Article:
We’re a week into Race Three in the Clipper Round the World race, and the teams are running quickly toward a violent stretch of ocean called the Roaring Forties.

These are the southern latitudes, between 40 and 50 degrees, where ocean currents, the earth’s rotation, and manic barometric readings conspire to create a wind-ravaged environment with monstrous waves that one journalist dubbed “Liquid Himalaya.”

The fleet left Cape Town for Albany, Australia on Halloween, and is now spread out over 500 nautical miles. The roaring forties are dealing out force 4 and force 8 winds, which run between 11 to 40 knots, giving 10 knots of boat speed for the leading seven teams.

LMAX Exchange is out front once again, with Qingdao and Derry-Londonderry-Doire sailing 80 nautical miles behind, clipping along within sight of each other. And it always amplifies the race for any crew when they can see the competitor and even hear their shouts from time to time.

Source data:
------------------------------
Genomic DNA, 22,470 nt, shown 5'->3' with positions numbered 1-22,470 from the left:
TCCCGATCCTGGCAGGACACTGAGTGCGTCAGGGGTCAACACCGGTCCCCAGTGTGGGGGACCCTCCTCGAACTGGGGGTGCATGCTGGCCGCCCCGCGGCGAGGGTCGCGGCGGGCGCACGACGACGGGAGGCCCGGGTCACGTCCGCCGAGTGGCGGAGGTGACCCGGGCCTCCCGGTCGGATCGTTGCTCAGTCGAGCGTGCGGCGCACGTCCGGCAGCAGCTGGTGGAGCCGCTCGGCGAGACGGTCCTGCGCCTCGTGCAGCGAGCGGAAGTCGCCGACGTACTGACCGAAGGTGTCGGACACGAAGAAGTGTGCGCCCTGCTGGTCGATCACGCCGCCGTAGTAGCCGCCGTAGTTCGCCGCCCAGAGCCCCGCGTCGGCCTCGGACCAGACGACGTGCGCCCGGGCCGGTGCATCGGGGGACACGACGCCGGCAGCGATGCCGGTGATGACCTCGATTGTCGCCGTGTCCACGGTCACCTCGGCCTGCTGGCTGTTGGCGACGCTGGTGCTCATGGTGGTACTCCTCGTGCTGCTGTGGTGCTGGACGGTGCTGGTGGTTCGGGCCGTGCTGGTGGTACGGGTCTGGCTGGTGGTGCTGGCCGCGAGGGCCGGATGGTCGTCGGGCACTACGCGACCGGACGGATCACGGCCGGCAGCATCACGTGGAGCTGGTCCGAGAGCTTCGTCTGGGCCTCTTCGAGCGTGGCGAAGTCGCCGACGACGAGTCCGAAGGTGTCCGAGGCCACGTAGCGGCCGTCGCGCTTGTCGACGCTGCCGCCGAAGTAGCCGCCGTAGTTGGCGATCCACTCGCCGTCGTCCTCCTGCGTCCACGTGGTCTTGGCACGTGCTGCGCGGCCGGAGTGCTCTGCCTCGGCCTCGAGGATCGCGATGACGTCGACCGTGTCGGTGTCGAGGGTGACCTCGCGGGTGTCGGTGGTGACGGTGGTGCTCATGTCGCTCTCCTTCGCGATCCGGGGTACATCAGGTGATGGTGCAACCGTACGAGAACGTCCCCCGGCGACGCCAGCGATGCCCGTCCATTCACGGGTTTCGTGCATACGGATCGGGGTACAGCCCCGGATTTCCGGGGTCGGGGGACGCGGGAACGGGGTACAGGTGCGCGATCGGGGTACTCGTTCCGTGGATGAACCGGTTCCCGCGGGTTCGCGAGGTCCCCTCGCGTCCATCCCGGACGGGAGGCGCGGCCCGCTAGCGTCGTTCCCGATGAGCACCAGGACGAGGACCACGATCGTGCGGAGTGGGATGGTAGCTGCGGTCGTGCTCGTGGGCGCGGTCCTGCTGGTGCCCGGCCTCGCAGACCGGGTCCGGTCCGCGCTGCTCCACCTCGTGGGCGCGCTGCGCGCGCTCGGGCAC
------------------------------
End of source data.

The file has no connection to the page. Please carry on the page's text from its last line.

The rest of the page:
“We always sail faster when we can see who we are chasing or being chased by, and a light or a white sail on the horizon will keep us fast,” said Derry-Londonderry-Doire skipper Dan Smith.

But it’s not all palpable race drama; some in the race are simply out of the ocean, enduring it, as race founder Robin Knox-Jonson would say. The crew aboard PSP Logistics, in ninth place, are doing just that.

“In the past few hours, we’ve gone from blasting along in the utter pitch black and heavy rain at 10 to gusting 50 knot plus wind, a fully reefed mainsail and staysail,” said Skipper max Stunnell. “All quite exciting stuff.”

Stunnell said he did feel for his foredeck crew as they wrestles the headsails while being pounded with spray and waves.

“At least they returned to the cockpit with big grins on their faces,” he said.

At the end of the first week of racing, the teams have covered 1,000 nautical miles. All teams hope the change in conditions signify the advent of big Southern Ocean waves and the companion winds.

Photo credit: Clipper Round the World Rac